China’s Experimental Advanced Superconducting Tokamak (EAST) recently set a world record for sustaining nuclear fusion for a prolonged time. Known as China artificial sun, the fusion reactor reportedly maintained a temperature of 70 million Celsius for more than 17 minutes. It is 5 times hotter than the actual sun, which heats up to only 15 million Celsius. This achievement brings scientists one step closer to developing a limitless source of clean energy.
China Artificial Sun Provides Hope for Future
Nuclear fusion is a natural process that powers the sun and burns the stars. Scientists worldwide have been trying to harness its power for more than 70 years. The stars can convert matter into heat by creating helium by fusing hydrogen atoms under high temperatures. It allows them to generate massive energy without producing greenhouse gases or radioactive waste.
China artificial sun aims to replicate this natural reaction occurring among stars. By imitating the sun’s physics, nuclear reactors fuse atomic nuclei to produce abundant energy that can be turned into electricity. Unlike the nuclear fission that produces commercial nuclear energy, the EAST procedure doesn’t require burning fossil fuels and emits no hazardous waste materials. Scientists have claimed that the risk of environmental disasters is also low.
Nuclear fusion has been hyped as the best way to produce clean energy, but it hardly made it out of a laboratory, despite decades of research.
What Are the Challenges?
Replicating the settings of stars is not an easy thing to do, even for China artificial sun. The tokamak is currently the leading device for a fusion reactor to superheat plasma, a state of matter consisting of positive ions and negative free electrons. It uses powerful magnetic fields to trap the plasma inside a doughnut-shaped reactor chamber (torus). However, it is a meticulous process to confine the turbulent plasma in one place for a long enough time to cause nuclear fusion. Soviet nuclear physicist Natan Yavlinsky first designed the tokamak in 1958, but nobody developed an experimental reactor that produced more energy than it consumed.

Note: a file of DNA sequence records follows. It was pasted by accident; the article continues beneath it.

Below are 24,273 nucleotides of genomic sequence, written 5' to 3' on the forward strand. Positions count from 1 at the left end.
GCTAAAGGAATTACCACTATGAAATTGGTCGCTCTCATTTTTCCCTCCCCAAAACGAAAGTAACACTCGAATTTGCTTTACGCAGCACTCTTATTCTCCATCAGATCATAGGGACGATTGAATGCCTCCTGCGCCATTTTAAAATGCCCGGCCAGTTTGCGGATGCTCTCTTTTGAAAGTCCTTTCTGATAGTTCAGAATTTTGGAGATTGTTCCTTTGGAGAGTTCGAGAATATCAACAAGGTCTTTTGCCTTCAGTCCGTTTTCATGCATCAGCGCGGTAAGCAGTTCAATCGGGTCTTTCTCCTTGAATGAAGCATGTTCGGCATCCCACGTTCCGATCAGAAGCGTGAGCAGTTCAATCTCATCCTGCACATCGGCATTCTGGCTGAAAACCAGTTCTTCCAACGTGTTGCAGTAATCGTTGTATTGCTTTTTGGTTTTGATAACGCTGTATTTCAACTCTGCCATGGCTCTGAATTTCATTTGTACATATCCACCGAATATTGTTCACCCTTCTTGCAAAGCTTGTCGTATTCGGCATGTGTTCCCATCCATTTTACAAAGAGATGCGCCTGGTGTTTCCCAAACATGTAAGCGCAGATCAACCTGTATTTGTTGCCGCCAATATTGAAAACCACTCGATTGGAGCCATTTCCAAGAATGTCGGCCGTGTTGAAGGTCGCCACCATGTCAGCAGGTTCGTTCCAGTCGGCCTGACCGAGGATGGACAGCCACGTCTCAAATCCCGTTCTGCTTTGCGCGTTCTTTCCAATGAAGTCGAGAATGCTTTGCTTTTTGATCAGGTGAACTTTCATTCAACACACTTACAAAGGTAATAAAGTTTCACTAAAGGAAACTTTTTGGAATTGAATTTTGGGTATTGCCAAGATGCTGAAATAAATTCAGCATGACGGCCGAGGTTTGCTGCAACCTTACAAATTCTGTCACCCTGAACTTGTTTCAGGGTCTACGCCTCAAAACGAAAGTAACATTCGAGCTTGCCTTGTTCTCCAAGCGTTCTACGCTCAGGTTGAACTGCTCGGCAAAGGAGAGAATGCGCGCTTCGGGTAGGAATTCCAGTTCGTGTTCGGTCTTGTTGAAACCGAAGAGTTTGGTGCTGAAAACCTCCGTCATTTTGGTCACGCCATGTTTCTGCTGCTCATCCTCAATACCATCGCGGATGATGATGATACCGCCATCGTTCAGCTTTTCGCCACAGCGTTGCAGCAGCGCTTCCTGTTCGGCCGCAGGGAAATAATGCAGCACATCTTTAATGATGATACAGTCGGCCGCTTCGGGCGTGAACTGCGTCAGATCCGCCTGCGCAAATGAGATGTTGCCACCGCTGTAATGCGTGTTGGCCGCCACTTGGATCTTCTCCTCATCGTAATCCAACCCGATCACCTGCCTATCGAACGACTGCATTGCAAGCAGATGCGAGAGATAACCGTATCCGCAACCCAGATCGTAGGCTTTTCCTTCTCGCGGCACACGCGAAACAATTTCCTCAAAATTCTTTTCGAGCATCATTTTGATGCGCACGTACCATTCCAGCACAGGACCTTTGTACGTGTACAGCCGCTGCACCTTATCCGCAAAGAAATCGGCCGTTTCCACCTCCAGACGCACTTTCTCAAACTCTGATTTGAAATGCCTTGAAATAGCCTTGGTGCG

The primary issue for scientists is to handle plasma that is significantly hot for fusion. Reactors require incredibly high temperatures and pressures to fuse hydrogen atoms. The minimum necessary temperature is reportedly about 100 million Celsius, which is 7 times hotter than the sun’s core. Currently, it is easy for fusion reactors to reach temperatures hotter than the sun, but they still operate at much lower pressures. The hardest part is figuring out how to hold the plasma to prevent it from escaping the reactor walls and ruining the fusion process. Even lasers and magnetic fields have been unable to do the desired job effectively.
Efforts from Across the World
EAST or China artificial sun will reportedly cost the country 1 trillion USD by the time the experiment concludes in June 2022. It is being tested for an even bigger fusion project currently under development in France. It is called International Thermonuclear Experimental Reactor (ITER). With the collaboration of 35 countries, including the US, UK, China, and India, ITER is reportedly set to be the world’s largest nuclear reactor. It contains the most powerful magnet in the world that allows it to produce a magnetic field 280,000 times stronger than the one around Earth. The fusion reactor is expected to launch in 2025 and provide a further understanding of the realities involved in harnessing the power of stars.
China is also individually pursuing its own nuclear programs. It has been conducting inertial confinement fusion (ICF) experiments and planning to develop another tokamak by 2030. On the other hand, the US is expected to complete its first viable fusion reactor by 2025, and the UK is optimistic about generating electricity from fusion for commercial usage by 2030.